MasterCard is facing a £19 billion lawsuit - claimed to be the biggest in UK legal history - over allegations that it imposed "illegal" card fees that were ultimately borne by UK consumers.
The claim, brought under the Consumer Rights Act of 2015 which paved the way for class action lawsuits, is being led by former financial ombudsman Walter Merricks.
The suits comes after MasterCard lost a 10-year legal battle with the European Commission over the level of interchange fees levied on debit and credit card charges.
A statement by litigators Quinn Emanuel, says: "MasterCard lost this battle at every level and showed complete disregard for its cardholders and consumers at large, focusing instead on generating unlawful profits."
The firm, which has raised £40 million to take the case to court, says that all UK consumers, including cash purchasers - not just MasterCard holders - have lost money as a result.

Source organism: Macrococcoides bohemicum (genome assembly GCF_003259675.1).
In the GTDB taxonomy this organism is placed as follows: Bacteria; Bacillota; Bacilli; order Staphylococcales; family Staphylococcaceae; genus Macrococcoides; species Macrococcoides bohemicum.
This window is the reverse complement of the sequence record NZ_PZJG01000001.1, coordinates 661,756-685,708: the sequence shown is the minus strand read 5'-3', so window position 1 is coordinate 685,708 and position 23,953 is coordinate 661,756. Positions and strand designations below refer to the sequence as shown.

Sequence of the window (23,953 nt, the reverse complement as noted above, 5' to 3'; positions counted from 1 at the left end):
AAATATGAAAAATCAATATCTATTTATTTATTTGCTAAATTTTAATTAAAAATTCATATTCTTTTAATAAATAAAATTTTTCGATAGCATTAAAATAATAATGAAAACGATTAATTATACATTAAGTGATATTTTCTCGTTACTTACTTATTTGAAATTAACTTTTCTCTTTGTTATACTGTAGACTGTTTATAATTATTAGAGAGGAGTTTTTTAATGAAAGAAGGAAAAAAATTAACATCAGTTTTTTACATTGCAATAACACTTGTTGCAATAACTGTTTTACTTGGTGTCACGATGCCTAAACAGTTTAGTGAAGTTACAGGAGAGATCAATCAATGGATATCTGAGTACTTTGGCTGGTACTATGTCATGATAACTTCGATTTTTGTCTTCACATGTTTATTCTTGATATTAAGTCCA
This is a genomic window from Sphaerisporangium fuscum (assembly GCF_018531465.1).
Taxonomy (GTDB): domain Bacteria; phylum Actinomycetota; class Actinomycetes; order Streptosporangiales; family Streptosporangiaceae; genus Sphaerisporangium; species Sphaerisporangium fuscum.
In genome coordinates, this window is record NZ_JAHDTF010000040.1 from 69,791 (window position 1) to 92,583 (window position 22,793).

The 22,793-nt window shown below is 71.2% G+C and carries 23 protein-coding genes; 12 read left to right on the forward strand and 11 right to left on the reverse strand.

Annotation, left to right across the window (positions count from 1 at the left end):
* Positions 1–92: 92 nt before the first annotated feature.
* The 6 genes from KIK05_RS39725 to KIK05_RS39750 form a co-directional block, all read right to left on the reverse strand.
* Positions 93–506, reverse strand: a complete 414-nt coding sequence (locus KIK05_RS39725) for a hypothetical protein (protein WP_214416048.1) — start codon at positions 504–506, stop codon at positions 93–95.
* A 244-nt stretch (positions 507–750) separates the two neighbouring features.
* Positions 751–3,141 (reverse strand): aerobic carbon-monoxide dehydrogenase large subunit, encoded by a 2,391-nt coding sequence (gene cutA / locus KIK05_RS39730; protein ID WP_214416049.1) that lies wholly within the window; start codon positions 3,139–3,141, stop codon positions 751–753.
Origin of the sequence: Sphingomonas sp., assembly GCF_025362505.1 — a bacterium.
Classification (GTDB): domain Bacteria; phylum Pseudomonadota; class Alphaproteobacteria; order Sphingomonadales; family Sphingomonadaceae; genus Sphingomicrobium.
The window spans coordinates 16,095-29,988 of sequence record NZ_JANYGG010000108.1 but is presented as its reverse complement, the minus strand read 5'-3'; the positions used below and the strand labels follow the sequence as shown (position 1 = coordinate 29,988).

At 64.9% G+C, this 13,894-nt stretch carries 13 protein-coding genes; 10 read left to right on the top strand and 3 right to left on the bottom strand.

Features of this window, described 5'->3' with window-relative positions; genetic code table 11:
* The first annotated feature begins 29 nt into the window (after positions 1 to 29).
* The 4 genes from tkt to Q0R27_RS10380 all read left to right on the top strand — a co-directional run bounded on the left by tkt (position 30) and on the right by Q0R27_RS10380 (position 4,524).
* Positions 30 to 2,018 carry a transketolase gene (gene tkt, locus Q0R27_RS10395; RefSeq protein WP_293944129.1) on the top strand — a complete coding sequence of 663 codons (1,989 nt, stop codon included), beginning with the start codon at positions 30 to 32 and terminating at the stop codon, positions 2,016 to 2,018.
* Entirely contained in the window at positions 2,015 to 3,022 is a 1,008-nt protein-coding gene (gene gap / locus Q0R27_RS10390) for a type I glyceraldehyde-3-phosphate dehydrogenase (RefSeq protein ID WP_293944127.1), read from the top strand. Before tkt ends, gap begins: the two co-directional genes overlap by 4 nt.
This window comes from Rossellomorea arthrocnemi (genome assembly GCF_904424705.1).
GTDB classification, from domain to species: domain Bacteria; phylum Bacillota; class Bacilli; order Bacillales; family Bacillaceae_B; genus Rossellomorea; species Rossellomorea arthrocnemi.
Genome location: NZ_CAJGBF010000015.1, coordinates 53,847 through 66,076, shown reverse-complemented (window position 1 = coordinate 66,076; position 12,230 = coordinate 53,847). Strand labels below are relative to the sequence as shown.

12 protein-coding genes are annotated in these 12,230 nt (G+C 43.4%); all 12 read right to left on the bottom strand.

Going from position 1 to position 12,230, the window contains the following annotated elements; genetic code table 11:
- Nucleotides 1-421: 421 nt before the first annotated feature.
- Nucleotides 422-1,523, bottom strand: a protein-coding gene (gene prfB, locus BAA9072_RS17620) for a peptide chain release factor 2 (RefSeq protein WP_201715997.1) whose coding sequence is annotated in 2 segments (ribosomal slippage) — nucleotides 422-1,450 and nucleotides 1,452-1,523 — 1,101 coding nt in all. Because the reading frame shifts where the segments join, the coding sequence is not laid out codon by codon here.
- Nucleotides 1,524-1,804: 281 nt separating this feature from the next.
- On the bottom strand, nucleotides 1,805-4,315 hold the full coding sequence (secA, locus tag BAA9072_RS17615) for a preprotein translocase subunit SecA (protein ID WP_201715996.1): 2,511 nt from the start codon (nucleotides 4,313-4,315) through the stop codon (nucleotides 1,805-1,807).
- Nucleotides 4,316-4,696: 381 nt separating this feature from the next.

Says Merricks: “The prices of everything we all bought from 1992 to 2008 were higher than they should have been as a result of the unlawful conduct of MasterCard. My aim is to get the redress to which UK consumers are entitled and to ensure that MasterCard cannot hold on to the illegal profits it made. This case should send a signal to companies that break competition laws at the expense of UK consumers that they do so at their financial peril.”
MasterCard has refuted the claims and says it will fight the challenge in the courts. “We firmly disagree with the basis of this legal claim," a spokesman says. "Electronic payments deliver real value to people online, instore and everywhere. MasterCard is committed to providing ever more convenient, safe and secure payments to all our customers, including consumers, retailers, governments and banks.”
In June last year, MasterCard shelled out $61 million to UK supermarket chain Tesco in the first of an expected wave of settlements by card schemes over interchange fee lawsuits lodged by British retailers. Tesco was one of 20 UK retailers which filed suit against MasterCard in 2013 alleging historic overpayment of 'anti-competitive' interchange fees.